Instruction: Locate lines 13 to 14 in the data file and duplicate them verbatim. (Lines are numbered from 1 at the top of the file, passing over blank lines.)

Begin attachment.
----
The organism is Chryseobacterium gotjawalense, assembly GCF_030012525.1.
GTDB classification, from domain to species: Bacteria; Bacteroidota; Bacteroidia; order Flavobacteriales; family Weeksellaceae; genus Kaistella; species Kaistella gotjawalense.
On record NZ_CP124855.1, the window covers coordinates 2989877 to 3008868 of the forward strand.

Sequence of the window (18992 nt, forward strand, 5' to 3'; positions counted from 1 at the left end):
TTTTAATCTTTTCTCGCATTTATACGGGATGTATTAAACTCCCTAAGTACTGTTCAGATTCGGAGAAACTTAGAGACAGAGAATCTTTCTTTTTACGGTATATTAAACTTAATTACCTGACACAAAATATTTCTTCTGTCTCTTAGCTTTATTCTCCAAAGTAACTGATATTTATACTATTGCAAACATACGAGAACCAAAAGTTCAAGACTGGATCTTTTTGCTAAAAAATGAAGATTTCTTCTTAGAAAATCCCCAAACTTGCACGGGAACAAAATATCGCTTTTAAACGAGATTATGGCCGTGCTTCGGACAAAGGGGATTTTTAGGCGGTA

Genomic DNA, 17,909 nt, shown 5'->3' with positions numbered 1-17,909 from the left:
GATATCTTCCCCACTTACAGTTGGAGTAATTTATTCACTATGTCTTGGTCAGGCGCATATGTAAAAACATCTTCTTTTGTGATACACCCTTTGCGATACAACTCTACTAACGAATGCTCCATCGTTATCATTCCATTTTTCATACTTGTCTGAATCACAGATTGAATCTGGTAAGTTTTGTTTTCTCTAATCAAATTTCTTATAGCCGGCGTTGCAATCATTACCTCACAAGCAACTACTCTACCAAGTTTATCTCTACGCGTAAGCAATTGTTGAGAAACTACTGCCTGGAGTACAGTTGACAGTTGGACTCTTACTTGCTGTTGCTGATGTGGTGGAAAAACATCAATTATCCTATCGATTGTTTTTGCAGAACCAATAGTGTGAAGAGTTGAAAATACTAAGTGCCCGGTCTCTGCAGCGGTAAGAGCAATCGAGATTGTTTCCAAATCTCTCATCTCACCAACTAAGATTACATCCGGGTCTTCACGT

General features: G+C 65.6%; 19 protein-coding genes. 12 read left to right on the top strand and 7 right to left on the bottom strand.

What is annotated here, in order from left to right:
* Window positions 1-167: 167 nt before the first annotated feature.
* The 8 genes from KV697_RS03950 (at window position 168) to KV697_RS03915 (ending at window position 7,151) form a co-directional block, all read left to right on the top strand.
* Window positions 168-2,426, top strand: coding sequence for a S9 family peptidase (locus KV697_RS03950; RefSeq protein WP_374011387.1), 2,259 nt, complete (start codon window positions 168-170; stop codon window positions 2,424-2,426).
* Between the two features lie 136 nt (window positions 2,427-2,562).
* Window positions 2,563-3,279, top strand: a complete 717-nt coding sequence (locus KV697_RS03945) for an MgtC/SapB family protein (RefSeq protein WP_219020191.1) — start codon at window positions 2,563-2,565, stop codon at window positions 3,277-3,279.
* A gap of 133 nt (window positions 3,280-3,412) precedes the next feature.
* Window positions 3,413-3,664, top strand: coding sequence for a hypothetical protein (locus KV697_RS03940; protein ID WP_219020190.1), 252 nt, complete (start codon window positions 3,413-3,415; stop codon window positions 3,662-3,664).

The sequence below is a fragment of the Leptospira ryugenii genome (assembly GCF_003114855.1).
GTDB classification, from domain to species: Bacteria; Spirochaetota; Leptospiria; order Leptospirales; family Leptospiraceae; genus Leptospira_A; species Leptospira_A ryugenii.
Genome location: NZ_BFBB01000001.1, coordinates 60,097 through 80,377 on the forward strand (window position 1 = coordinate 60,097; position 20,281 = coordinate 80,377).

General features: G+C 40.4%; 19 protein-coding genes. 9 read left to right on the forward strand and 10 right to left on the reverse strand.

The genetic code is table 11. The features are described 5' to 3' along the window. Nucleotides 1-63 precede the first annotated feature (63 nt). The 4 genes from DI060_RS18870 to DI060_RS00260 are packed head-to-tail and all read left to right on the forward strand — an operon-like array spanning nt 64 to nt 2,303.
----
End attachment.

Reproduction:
* Between the two features lie 136 nt (window positions 2,427-2,562).
* Window positions 2,563-3,279, top strand: a complete 717-nt coding sequence (locus KV697_RS03945) for an MgtC/SapB family protein (RefSeq protein WP_219020191.1) — start codon at window positions 2,563-2,565, stop codon at window positions 3,277-3,279.